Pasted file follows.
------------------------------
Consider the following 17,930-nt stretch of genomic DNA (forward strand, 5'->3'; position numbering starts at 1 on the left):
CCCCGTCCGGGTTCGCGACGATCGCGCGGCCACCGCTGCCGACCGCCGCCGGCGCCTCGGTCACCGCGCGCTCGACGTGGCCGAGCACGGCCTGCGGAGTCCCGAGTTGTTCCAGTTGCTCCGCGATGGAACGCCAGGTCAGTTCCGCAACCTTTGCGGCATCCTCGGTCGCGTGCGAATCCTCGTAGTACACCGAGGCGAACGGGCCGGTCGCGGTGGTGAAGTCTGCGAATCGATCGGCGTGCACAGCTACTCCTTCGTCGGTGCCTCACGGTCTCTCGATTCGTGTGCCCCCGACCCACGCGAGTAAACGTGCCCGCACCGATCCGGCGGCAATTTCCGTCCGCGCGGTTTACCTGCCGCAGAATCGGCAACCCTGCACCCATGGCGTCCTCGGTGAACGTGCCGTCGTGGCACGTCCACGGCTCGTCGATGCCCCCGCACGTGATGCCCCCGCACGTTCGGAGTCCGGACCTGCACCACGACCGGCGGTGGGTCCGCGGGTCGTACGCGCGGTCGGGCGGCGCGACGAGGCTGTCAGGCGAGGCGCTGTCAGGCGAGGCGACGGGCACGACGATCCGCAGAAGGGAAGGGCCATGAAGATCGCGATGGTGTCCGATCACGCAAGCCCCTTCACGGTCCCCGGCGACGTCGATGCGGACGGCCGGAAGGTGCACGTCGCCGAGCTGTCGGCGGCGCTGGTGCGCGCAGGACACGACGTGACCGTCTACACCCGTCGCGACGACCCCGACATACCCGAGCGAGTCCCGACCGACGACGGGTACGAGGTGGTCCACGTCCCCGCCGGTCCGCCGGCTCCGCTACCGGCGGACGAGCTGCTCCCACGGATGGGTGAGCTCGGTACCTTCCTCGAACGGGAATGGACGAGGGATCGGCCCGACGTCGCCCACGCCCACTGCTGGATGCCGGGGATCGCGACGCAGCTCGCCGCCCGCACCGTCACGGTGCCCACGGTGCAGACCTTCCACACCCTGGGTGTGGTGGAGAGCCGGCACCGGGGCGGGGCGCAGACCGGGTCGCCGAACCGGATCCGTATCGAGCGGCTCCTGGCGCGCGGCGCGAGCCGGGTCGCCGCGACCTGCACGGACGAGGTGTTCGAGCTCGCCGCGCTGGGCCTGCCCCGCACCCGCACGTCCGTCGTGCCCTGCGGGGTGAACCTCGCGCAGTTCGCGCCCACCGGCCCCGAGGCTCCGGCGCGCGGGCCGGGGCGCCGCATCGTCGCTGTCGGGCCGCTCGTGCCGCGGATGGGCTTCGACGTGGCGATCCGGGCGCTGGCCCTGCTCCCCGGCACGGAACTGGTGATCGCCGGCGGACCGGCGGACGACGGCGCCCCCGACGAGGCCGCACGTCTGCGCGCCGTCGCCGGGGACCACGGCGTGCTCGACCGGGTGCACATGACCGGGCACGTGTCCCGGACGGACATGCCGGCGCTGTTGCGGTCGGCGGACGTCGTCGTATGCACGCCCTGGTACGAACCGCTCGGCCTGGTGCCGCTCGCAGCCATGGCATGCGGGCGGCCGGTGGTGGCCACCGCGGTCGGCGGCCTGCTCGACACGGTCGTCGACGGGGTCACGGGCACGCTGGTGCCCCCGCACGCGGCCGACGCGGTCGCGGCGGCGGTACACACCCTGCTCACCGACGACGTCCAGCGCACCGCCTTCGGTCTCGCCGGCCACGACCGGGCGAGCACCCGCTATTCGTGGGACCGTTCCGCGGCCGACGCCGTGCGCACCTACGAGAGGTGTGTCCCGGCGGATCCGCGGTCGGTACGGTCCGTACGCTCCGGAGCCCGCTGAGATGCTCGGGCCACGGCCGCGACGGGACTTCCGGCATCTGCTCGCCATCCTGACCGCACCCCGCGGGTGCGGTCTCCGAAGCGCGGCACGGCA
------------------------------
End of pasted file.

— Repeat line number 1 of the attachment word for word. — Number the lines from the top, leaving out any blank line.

Consider the following 17,930-nt stretch of genomic DNA (forward strand, 5'->3'; position numbering starts at 1 on the left):